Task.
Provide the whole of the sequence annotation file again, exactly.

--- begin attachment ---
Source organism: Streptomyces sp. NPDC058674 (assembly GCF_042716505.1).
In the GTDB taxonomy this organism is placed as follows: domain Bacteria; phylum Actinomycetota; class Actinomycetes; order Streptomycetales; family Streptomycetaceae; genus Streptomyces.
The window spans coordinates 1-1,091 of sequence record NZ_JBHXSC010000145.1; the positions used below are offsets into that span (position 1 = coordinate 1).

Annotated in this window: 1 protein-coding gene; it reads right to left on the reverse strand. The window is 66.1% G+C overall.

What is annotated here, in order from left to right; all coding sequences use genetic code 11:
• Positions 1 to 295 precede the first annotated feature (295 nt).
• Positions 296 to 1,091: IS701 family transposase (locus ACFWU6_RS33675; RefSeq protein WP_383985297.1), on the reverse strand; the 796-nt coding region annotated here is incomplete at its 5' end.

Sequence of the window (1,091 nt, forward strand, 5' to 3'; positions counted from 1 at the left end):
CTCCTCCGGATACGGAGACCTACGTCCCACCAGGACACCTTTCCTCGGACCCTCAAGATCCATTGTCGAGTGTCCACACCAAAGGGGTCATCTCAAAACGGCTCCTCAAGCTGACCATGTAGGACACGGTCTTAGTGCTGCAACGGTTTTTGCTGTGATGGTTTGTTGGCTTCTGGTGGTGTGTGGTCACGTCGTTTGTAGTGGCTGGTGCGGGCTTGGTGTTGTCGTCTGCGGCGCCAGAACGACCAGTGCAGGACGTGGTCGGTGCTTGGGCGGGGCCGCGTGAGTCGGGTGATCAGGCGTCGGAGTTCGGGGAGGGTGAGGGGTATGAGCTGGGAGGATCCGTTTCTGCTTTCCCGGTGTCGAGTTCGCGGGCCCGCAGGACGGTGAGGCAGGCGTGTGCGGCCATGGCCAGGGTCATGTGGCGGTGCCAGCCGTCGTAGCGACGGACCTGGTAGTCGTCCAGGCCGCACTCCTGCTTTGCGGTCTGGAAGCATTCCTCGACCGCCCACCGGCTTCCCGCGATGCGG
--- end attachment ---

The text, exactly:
Source organism: Streptomyces sp. NPDC058674 (assembly GCF_042716505.1).
In the GTDB taxonomy this organism is placed as follows: domain Bacteria; phylum Actinomycetota; class Actinomycetes; order Streptomycetales; family Streptomycetaceae; genus Streptomyces.
The window spans coordinates 1-1,091 of sequence record NZ_JBHXSC010000145.1; the positions used below are offsets into that span (position 1 = coordinate 1).

Annotated in this window: 1 protein-coding gene; it reads right to left on the reverse strand. The window is 66.1% G+C overall.

What is annotated here, in order from left to right; all coding sequences use genetic code 11:
• Positions 1 to 295 precede the first annotated feature (295 nt).
• Positions 296 to 1,091: IS701 family transposase (locus ACFWU6_RS33675; RefSeq protein WP_383985297.1), on the reverse strand; the 796-nt coding region annotated here is incomplete at its 5' end.

Sequence of the window (1,091 nt, forward strand, 5' to 3'; positions counted from 1 at the left end):
CTCCTCCGGATACGGAGACCTACGTCCCACCAGGACACCTTTCCTCGGACCCTCAAGATCCATTGTCGAGTGTCCACACCAAAGGGGTCATCTCAAAACGGCTCCTCAAGCTGACCATGTAGGACACGGTCTTAGTGCTGCAACGGTTTTTGCTGTGATGGTTTGTTGGCTTCTGGTGGTGTGTGGTCACGTCGTTTGTAGTGGCTGGTGCGGGCTTGGTGTTGTCGTCTGCGGCGCCAGAACGACCAGTGCAGGACGTGGTCGGTGCTTGGGCGGGGCCGCGTGAGTCGGGTGATCAGGCGTCGGAGTTCGGGGAGGGTGAGGGGTATGAGCTGGGAGGATCCGTTTCTGCTTTCCCGGTGTCGAGTTCGCGGGCCCGCAGGACGGTGAGGCAGGCGTGTGCGGCCATGGCCAGGGTCATGTGGCGGTGCCAGCCGTCGTAGCGACGGACCTGGTAGTCGTCCAGGCCGCACTCCTGCTTTGCGGTCTGGAAGCATTCCTCGACCGCCCACCGGCTTCCCGCGATGCGG